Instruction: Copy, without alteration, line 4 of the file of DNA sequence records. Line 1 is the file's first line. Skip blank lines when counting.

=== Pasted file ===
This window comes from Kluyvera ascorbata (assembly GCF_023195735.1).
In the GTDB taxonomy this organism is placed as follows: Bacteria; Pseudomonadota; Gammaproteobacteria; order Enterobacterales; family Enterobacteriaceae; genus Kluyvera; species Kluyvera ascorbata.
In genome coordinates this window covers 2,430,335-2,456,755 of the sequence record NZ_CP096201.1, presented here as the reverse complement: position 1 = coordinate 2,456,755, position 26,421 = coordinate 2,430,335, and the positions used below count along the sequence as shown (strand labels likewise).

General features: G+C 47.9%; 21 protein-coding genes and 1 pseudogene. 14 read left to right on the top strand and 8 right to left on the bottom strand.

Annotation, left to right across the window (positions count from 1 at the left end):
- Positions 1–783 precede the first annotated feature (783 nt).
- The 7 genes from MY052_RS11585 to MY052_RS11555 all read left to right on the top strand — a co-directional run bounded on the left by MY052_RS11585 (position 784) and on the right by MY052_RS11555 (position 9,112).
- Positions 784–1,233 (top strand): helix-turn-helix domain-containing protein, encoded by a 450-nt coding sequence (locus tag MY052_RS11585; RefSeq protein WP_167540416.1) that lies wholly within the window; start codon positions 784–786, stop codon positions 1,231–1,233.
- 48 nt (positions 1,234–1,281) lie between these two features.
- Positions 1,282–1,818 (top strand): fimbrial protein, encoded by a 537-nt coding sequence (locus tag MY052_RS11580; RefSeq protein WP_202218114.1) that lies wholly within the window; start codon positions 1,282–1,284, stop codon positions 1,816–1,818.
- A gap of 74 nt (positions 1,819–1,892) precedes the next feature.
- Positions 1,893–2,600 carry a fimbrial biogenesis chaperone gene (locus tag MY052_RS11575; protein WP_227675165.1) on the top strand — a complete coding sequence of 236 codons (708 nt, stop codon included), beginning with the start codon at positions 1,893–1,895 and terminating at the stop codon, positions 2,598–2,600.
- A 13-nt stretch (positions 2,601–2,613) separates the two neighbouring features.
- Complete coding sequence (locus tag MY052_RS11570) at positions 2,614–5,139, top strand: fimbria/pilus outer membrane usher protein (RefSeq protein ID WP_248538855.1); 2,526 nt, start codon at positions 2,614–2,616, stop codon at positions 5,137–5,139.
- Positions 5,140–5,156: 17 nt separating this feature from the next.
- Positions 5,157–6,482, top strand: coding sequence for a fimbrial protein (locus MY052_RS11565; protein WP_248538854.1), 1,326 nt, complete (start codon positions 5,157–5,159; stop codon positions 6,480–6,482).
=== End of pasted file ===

General features: G+C 47.9%; 21 protein-coding genes and 1 pseudogene. 14 read left to right on the top strand and 8 right to left on the bottom strand.